The feeling state of spirituality happens from a deeper dimension than ego-mind. It happens from what Tolle refers to as the dimension of Being (what is perfectly helpful to refer to as Soul, in a sense, the mind of Spirit) which transcends our separateness and mortality. And this spirit-mind does not happen out of the brain in our head; rather, it pervades our entire being, our body, mind, and all that is. Our bodies and our minds, for one who is “awake,” are experienced as faculties of Spirit to connect with and know itself incarnated as all the world. Many a mystic has answered the question of “who are we?” by saying we are God, Spirit, or the Universe happening through a human being. We and the world were not created by God, rather we and the world ARE Creation, God, happening everywhere. This can be felt, and so, known, “if you have the eyes to see,” and the ears to hear, and the intuitive sense to feel the energy of Being, of Spirit, everywhere, connecting everything, giving this world the dynamism of mortal life arising out of the immortal.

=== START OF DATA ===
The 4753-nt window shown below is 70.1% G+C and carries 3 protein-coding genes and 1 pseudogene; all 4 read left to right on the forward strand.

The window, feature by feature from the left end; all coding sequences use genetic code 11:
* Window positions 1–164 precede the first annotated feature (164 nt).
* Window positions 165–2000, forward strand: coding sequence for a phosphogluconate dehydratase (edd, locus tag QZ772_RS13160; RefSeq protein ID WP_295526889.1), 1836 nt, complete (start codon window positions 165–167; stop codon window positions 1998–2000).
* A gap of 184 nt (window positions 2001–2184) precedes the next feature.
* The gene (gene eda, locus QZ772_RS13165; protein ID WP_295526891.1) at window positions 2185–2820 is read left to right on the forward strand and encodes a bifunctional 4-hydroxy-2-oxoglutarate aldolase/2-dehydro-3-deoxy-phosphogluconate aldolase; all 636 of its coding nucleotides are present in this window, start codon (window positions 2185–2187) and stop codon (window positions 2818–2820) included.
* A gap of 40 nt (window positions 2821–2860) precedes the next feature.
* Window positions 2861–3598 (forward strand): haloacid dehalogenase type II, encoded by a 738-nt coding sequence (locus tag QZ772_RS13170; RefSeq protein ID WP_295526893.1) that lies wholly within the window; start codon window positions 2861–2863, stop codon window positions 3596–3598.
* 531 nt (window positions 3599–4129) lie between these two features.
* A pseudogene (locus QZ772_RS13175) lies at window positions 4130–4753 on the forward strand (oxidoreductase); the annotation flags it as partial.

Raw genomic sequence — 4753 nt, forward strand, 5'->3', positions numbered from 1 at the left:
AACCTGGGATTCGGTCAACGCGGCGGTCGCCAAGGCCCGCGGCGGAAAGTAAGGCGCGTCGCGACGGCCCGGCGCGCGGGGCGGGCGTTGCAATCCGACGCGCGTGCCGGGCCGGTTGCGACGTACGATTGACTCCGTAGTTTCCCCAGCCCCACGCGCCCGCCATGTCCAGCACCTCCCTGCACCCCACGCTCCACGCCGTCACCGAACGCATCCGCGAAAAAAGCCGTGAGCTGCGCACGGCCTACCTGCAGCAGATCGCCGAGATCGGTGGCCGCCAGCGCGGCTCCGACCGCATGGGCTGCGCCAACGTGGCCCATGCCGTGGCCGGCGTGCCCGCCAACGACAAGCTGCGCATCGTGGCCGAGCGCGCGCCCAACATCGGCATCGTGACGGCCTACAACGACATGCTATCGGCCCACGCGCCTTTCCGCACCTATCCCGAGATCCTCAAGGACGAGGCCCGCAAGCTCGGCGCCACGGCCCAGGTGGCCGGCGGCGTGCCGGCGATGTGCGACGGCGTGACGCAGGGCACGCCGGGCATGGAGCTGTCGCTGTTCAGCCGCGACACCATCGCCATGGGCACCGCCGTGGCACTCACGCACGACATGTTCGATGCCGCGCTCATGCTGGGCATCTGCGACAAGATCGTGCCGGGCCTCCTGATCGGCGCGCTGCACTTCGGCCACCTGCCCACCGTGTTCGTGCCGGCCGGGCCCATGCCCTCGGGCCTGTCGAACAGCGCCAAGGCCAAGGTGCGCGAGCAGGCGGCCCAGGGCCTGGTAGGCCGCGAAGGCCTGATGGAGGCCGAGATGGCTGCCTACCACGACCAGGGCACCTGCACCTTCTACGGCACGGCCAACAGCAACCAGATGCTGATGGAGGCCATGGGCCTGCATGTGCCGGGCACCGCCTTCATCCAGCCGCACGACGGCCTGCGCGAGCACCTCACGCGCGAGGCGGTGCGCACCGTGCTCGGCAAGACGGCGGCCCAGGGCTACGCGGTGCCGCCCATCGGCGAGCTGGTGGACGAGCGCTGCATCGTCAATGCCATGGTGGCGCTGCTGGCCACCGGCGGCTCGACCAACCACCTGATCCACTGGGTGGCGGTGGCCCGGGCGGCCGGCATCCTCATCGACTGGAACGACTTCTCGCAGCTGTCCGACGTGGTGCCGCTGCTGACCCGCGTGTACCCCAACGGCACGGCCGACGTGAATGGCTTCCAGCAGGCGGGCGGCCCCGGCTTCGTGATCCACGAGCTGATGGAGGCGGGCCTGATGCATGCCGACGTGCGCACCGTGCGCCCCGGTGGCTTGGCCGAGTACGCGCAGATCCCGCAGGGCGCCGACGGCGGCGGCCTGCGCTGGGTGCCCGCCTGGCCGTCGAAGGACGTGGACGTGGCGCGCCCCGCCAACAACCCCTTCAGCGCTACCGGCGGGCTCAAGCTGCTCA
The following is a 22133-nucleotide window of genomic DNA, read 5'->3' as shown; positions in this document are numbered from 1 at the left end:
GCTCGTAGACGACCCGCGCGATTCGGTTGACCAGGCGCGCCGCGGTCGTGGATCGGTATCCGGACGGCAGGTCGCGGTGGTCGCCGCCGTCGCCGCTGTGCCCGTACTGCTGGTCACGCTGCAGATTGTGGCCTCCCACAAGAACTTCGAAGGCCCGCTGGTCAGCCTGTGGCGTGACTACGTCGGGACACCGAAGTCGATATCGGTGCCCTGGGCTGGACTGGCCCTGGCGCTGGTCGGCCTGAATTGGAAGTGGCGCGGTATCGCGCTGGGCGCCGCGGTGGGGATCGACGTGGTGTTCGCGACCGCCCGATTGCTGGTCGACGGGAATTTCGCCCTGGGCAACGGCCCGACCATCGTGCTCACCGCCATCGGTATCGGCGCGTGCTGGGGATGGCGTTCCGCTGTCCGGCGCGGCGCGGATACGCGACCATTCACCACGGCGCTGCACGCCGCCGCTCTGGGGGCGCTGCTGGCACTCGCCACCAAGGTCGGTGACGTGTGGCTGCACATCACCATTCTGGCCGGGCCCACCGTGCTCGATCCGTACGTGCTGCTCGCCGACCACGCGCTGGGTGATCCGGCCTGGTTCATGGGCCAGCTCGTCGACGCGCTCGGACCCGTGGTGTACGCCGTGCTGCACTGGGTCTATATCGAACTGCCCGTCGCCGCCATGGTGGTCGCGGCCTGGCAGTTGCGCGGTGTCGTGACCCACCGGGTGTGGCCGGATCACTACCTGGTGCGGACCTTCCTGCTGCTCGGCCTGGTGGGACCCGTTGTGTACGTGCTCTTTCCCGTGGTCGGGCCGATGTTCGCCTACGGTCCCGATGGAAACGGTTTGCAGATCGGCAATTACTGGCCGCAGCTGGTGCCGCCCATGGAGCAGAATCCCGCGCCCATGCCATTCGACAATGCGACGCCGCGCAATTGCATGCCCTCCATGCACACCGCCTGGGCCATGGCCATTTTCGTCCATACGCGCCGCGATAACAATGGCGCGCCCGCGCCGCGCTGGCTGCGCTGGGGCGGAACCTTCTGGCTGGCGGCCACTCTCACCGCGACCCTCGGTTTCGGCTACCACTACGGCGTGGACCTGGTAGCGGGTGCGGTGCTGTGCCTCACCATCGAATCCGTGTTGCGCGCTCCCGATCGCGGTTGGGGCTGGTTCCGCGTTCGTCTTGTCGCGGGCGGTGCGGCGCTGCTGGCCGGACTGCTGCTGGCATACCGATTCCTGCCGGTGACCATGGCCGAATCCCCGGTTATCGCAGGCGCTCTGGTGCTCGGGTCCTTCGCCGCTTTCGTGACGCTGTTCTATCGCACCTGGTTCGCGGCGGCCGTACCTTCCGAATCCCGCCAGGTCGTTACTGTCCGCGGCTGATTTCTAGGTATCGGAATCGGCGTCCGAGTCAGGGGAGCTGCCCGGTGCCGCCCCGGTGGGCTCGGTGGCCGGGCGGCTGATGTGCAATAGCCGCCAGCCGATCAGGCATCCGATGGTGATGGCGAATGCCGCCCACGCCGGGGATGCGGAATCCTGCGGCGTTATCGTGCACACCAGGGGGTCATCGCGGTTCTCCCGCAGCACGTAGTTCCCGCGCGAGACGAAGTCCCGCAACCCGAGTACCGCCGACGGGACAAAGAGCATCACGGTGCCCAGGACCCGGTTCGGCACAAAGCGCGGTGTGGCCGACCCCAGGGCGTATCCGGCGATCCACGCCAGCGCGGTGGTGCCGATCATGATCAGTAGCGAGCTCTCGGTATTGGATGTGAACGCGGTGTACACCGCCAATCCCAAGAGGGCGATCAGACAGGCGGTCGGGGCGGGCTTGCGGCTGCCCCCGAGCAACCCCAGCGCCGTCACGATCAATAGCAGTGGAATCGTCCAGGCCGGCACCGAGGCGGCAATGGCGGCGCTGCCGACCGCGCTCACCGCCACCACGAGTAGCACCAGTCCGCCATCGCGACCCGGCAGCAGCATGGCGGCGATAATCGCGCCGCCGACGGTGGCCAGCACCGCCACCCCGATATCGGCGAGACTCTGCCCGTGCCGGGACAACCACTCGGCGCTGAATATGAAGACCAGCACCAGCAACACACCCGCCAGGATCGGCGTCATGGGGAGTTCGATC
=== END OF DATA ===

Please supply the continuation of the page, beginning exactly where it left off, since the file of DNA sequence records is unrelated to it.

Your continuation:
So, Tolle tells us: The body that you can see and touch is only a thin illusory veil. Underneath it lies the invisible inner body, the doorway into Being, into Life unmanifested. Through the inner body, you are inseparably connected to this manifested One Life – birthless, deathless, eternally present. Through the inner body, you are forever with God.” Tolle is telling us to look within for the light of Spirit that opens our lives into peace, compassion, and wisdom. And Tolle is telling us that we can feel and experience this truth, through our inner energy body which is “life unmanifested” becoming a manifested life. In the East, this Spirit energy is well known, referred to in various languages as what the Chinese call “chi.” It is what inspired George Lucas to build his Star Wars galaxy around the idea of the underlying energy of all things called “The Force,” described by Obi Wan Kenobi as “an energy field created by all living things. It surrounds us, penetrates us, and binds the galaxy together.” In the Star Wars galaxy, the dark and light sides of The Force battle each other, yet there is a spiritual implication that this battle will find resolution and harmony in union. So too, for our galaxy. This is a good way to describe every human’s relationship with spirituality. We seek to bring the light of Spirit into the darkness of our material existence, and this is what Tolle is pointing us toward, as do all true spiritual traditions. We search for a pure human experience that has us in harmony with ourselves, with others, and with all the world, and Tolle tells us it can be achieved by “being in a state of permanent connectedness with the inner body – to feel it at all times” – not just within ourselves, for it flows through not only us, but through all things. It is an underlying dynamic field of intelligence that beats our hearts and brings forth the great diversity of life and creates the perfect balance and flow that is nature and all the Universe. In the Vedic tradition of ancient India, this knowing is referred to as “Tat Tvam Asi” – “Thou art That.” True spiritual practice is the awakening of the knowing, feeling and living, that we and everyone and everything are always also Spirit. God is happening through us – look within and all around and know this.